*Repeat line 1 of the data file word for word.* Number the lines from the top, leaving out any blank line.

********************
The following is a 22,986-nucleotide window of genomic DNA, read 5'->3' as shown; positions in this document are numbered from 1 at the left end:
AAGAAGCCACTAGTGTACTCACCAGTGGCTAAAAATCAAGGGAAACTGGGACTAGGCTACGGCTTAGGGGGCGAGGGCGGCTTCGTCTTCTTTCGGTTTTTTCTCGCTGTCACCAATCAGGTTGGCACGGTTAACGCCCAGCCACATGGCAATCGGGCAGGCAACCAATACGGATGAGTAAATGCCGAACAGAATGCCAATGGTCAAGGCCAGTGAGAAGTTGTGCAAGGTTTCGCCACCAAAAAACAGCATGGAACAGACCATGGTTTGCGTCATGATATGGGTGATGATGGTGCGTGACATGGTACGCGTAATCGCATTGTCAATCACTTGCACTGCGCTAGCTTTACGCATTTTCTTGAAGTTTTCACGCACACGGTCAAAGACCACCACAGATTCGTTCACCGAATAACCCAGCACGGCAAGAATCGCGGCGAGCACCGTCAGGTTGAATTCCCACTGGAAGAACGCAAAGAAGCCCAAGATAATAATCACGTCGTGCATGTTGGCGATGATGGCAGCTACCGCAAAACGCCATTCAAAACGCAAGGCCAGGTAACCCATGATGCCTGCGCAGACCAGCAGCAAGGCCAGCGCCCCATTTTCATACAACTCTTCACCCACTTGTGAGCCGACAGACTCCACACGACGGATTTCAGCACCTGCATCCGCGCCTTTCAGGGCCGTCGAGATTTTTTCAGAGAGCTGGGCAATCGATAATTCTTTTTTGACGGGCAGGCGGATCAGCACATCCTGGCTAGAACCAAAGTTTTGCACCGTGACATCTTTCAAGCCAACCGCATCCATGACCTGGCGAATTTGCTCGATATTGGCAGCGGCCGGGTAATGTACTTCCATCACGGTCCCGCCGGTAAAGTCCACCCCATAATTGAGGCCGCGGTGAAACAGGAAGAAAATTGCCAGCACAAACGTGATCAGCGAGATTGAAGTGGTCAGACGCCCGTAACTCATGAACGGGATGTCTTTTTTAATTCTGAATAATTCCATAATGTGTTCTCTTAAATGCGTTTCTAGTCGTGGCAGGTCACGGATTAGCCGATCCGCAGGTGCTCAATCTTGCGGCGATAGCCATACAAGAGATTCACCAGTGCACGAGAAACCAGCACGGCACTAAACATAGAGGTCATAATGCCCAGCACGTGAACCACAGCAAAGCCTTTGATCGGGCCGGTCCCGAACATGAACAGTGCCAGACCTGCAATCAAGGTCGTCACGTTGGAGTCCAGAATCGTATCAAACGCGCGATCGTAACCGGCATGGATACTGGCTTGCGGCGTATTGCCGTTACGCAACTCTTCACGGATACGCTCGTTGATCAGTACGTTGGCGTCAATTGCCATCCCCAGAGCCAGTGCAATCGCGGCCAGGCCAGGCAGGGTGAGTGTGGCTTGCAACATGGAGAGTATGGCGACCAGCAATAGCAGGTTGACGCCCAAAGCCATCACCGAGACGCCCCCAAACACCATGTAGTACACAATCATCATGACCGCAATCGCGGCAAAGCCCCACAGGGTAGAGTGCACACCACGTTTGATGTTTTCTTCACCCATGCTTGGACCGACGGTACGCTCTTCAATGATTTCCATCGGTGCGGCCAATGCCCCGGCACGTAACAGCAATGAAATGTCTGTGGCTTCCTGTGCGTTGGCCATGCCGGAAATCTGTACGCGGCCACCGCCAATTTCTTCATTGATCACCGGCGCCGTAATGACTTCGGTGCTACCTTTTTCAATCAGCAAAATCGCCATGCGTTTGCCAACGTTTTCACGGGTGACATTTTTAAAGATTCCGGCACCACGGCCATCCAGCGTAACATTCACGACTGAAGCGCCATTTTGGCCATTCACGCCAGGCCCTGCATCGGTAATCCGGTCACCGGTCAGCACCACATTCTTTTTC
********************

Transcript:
The following is a 22,986-nucleotide window of genomic DNA, read 5'->3' as shown; positions in this document are numbered from 1 at the left end: